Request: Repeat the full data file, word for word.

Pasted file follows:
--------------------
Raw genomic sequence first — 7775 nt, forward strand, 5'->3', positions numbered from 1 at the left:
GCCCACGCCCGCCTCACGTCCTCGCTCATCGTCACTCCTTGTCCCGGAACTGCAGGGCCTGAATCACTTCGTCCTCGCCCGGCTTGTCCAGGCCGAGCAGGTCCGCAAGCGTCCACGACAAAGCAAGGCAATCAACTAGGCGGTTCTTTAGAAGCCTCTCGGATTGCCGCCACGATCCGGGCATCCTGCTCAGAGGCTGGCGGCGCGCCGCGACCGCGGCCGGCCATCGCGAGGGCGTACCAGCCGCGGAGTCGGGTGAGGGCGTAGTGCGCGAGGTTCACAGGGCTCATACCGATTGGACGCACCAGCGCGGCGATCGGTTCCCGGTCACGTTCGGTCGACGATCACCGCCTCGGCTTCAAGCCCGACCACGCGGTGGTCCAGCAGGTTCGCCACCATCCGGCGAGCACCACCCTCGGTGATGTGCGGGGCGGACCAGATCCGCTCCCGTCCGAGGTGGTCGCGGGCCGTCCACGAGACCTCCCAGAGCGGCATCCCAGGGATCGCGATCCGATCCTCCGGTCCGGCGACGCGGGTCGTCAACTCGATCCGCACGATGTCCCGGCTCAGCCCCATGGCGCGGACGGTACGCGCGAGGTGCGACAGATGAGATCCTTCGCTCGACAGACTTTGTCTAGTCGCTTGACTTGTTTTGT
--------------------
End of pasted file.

Raw genomic sequence first — 7775 nt, forward strand, 5'->3', positions numbered from 1 at the left:
GCCCACGCCCGCCTCACGTCCTCGCTCATCGTCACTCCTTGTCCCGGAACTGCAGGGCCTGAATCACTTCGTCCTCGCCCGGCTTGTCCAGGCCGAGCAGGTCCGCAAGCGTCCACGACAAAGCAAGGCAATCAACTAGGCGGTTCTTTAGAAGCCTCTCGGATTGCCGCCACGATCCGGGCATCCTGCTCAGAGGCTGGCGGCGCGCCGCGACCGCGGCCGGCCATCGCGAGGGCGTACCAGCCGCGGAGTCGGGTGAGGGCGTAGTGCGCGAGGTTCACAGGGCTCATACCGATTGGACGCACCAGCGCGGCGATCGGTTCCCGGTCACGTTCGGTCGACGATCACCGCCTCGGCTTCAAGCCCGACCACGCGGTGGTCCAGCAGGTTCGCCACCATCCGGCGAGCACCACCCTCGGTGATGTGCGGGGCGGACCAGATCCGCTCCCGTCCGAGGTGGTCGCGGGCCGTCCACGAGACCTCCCAGAGCGGCATCCCAGGGATCGCGATCCGATCCTCCGGTCCGGCGACGCGGGTCGTCAACTCGATCCGCACGATGTCCCGGCTCAGCCCCATGGCGCGGACGGTACGCGCGAGGTGCGACAGATGAGATCCTTCGCTCGACAGACTTTGTCTAGTCGCTTGACTTGTTTTGT